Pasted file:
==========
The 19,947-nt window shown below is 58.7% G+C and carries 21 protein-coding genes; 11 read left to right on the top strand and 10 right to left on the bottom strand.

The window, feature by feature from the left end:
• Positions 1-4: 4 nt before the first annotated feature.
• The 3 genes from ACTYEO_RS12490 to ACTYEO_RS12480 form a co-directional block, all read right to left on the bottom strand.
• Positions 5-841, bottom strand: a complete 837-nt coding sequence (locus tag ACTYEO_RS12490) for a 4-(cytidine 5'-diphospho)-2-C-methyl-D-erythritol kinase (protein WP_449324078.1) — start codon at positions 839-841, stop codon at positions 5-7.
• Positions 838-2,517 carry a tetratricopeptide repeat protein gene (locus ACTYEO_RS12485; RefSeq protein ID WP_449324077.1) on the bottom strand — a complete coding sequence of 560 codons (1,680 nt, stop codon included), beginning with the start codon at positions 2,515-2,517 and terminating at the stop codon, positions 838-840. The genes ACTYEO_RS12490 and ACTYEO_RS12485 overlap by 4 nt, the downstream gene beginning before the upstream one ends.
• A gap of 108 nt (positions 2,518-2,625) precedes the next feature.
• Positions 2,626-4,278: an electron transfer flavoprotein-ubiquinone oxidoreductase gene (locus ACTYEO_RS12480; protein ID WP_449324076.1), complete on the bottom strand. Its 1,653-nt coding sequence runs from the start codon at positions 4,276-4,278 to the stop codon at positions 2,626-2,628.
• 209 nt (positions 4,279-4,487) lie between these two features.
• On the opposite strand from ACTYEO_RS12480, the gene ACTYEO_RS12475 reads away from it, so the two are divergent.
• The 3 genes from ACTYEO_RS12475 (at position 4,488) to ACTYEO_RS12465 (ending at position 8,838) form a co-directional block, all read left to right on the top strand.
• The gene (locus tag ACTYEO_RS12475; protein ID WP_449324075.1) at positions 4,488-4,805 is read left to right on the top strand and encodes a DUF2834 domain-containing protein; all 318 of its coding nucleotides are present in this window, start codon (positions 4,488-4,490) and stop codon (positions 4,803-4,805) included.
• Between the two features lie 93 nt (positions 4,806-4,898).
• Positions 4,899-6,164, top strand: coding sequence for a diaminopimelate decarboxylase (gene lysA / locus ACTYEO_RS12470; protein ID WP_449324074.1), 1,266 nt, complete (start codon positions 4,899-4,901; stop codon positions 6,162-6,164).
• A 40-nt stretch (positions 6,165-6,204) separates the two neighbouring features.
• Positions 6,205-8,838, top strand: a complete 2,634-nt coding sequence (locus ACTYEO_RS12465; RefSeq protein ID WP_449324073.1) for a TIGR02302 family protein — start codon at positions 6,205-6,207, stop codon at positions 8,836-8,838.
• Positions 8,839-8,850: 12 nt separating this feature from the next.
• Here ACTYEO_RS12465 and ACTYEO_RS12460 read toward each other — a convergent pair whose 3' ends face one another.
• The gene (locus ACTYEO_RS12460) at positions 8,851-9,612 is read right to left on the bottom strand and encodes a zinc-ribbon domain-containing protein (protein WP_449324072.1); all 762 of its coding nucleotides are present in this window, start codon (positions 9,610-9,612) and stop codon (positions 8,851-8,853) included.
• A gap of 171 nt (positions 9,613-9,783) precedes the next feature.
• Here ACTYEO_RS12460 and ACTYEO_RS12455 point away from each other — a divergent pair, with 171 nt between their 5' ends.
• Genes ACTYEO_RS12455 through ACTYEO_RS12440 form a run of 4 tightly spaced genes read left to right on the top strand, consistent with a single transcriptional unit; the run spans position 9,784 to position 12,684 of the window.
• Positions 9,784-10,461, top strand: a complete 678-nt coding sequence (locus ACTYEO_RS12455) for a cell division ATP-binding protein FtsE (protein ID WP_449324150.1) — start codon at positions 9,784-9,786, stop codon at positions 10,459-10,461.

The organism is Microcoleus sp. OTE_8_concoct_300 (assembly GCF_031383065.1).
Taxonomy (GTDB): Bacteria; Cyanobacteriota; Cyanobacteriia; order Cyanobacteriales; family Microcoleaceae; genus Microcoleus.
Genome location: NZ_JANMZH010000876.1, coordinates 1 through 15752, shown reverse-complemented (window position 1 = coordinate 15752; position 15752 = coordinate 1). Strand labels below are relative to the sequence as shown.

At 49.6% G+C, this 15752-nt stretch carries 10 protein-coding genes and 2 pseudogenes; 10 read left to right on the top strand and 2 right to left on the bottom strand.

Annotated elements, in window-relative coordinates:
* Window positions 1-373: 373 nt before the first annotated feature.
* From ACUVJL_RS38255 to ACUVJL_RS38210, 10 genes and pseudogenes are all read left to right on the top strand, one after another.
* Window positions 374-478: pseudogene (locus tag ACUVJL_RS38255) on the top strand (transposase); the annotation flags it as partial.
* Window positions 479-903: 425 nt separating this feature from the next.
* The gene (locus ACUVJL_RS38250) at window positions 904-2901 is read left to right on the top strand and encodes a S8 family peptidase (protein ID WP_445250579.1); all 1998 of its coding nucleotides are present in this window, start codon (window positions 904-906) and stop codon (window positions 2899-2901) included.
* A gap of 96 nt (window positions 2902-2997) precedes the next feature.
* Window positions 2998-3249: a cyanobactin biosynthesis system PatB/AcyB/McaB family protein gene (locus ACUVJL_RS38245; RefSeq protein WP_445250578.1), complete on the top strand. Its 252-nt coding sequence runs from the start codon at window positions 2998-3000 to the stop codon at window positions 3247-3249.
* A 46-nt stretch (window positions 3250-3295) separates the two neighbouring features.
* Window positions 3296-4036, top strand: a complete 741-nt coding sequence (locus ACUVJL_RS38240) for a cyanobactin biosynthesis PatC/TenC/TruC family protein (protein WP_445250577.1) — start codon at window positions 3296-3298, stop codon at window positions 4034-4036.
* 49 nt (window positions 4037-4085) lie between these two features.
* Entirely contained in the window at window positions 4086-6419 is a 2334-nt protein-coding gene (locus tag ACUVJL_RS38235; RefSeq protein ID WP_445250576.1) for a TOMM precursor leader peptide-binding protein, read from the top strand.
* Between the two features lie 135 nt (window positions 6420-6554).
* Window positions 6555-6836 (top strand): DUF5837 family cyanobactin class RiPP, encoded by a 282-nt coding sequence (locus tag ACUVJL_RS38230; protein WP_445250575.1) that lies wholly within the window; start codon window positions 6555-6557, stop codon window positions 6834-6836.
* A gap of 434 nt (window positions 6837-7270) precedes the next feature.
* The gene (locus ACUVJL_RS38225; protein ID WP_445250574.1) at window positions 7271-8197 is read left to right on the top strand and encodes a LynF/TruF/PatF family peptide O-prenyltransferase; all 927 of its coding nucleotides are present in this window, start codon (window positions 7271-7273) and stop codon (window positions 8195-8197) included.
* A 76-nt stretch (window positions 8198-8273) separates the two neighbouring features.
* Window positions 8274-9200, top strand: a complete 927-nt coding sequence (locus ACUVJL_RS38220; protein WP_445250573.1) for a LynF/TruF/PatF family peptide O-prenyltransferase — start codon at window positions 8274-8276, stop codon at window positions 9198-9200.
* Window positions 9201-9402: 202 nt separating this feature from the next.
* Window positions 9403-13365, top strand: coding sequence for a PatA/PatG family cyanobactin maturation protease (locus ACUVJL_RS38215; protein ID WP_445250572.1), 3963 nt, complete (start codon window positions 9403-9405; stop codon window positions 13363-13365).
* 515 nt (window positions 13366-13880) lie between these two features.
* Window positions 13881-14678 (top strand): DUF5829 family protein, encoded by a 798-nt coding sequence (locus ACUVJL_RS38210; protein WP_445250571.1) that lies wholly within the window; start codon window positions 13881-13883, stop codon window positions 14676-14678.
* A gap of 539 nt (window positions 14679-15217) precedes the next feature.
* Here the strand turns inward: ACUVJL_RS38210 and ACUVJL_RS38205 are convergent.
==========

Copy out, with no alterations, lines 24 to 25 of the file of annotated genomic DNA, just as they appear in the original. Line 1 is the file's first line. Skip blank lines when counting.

The organism is Microcoleus sp. OTE_8_concoct_300 (assembly GCF_031383065.1).
Taxonomy (GTDB): Bacteria; Cyanobacteriota; Cyanobacteriia; order Cyanobacteriales; family Microcoleaceae; genus Microcoleus.